Admittedly, I wasn’t prepared for my first backpacking trip. After hearing that getting to our site would only take five and a half miles, I got cocky, imaging longer day hikes of yore. After a mile and a half of steep climbs and some bloodshed, I questioned if I could even make it to camp. Those five and a half miles were the hardest of my life, especially with a loaded pack and the wrong gear. I came out of my first backpacking trip with bloody knees and a hunger that could only be satisfied by a Chinese buffet, but what’s backpacking without some scrapes and bruises?
That being said, I learned some hard lessons that I’ll take with me on future trips:
- Not all backpacks are created equal.
Obviously, right? Not when you’re frugal and stubborn. I used the same backpack from my four years at college. Of course, I knew there were backpacking packs for a reason, but I figured, how different could they really be?
After the trip, more experienced backpackers tried to relate to me. Oh, man. You really feel it around your torso. I felt the wrong kind of burn just about everywhere else – especially in my shoulders – because I had the wrong equipment.
- Make packing light into a game…
Packing as light as possible while still having everything you need is a challenge. It’s one I happily accepted, but in retrospect I could have dropped another pound from my pack. See? Packing becomes a game of testing just how low you can go. In this picture, I would leave some of these items, especially the duct tape. Just put some duct tape around your water bottle to cut down on space or opt for Sugru instead.
- …but don’t skip basic necessities just because you want to lighten your load
Right before we left, I challenged the necessity of a full first aid kit. I grabbed a few bandages and sterile pads and called it a day. Within the first mile of the hike, I took a tumble, gear and all. Luckily, my partner sneakily packed the full kit and patched me up. When you’re in the market for a kit, look for a soft case option for packability, but don’t leave out the first aid kit basics.
- Make sure your first aid kit can handle just about anything.
There’s no need to go overboard, but brainstorm before you pack. What situations are common for backpackers in your area? My partner picked the spot, so I didn’t realize I’d come across horses on the trail. Of course, I’m allergic to horses and didn’t bother to bring any medicine. Throw in allergy relief tablets even if you don’t have any known allergies. Consider buying a venom extractor in case of snake bites. In backcountry, you will have hours or days between you and the nearest hospital, so set yourself up for success.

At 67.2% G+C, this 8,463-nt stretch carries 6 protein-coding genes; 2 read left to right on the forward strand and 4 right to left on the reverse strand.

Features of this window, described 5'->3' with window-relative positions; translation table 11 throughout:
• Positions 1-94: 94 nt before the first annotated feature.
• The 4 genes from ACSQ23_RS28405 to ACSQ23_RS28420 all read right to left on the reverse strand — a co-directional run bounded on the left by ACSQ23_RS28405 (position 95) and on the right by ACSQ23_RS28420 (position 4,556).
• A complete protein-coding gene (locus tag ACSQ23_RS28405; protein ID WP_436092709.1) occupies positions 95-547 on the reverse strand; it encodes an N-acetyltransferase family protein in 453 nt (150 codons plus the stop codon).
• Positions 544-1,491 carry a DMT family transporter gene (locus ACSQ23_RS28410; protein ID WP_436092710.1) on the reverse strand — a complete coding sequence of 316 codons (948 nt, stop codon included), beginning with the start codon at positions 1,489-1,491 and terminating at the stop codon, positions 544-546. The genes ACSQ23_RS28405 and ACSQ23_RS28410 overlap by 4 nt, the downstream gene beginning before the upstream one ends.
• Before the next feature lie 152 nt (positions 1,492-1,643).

- Invest in quality gear, especially after your first trip.
Before your trip, you’ll either want to buy out REI or you’ll want to tough it out with only gear you already own. I suggest you start out small on that first trip, hiking less than 10 miles in total. After your first trip with mediocre gear, reflect on what’s necessary and what you can do without.
I’m now in the market for an actual backpack and might try sleeping in my hammock with a tarp next time instead of buying a lightweight tent. Take those lessons from your first backpacking trip to whittle down your wish list.
- Pack morale-boosters to help you get through tough sections.
I had some low points, especially within those first six miles. Two things helped me: my speakers and some old starbursts. Throwing on a podcast with my phone on airplane mode helped distract me from those last miles and any negative thoughts I had. The starburst I ate during the last mile on my way to camp was the best I’ve ever had. It’s about the little things. You don’t need to pamper yourself on the trail, but bringing those things kept my spirits up when it was hard to continue.
- Pack creatively but lightly.
I have a tendency of imagining the worst, which can lead to over-packing. Feed that instinct to #BePrepared by researching clever camping hacks. Don’t waste space with a bunch of fire starters; pack a pencil sharpener instead. Ditch the duct tape and pack some Sugru to fix gear on the trail. Think of new ways to use gear you already need, like using the mesh of your tent as a strainer.
- Research the route and know your way around a map.
The first half of my backpacking trip was mostly uphill, which could have been avoided with proper planning. Our expected two and a half hour hike turned into a five hour climb. Weigh the pros and cons of each trail to find the most efficient route. If there isn’t much to go off of online, use your brain. Follow along in the direction of any rivers or creeks as water flows downhill.
- Find a partner with more experience than you.
You already read about my rookie instincts on the trail. A good partner will have the common sense to challenge any uneducated urges (like ditching most of the first aid kit to make more room). Ask someone you can learn from to accompany you on your first trips. They will teach you any tips they’ve come across in past experiences. My partner wasn’t necessarily a seasoned backpacker, but he showed me the basics.
- Keep going.
Halfway through mile three, I found myself stopping before most hills. Something clicked when I started that last mile, though. I had made the decision to keep going a while back out of stubbornness, but the clarity of that last mile was worth the wait. After a while, you have to keep going because there’s no way you’re turning back. More than that, you can do it and you will feel so accomplished once you’re done.
It was miserable at points, but my first backpacking trip did it for me. I find myself admiring the scars on my legs and reflecting on what I can leave at home when I pack for my next trip. I’m hooked.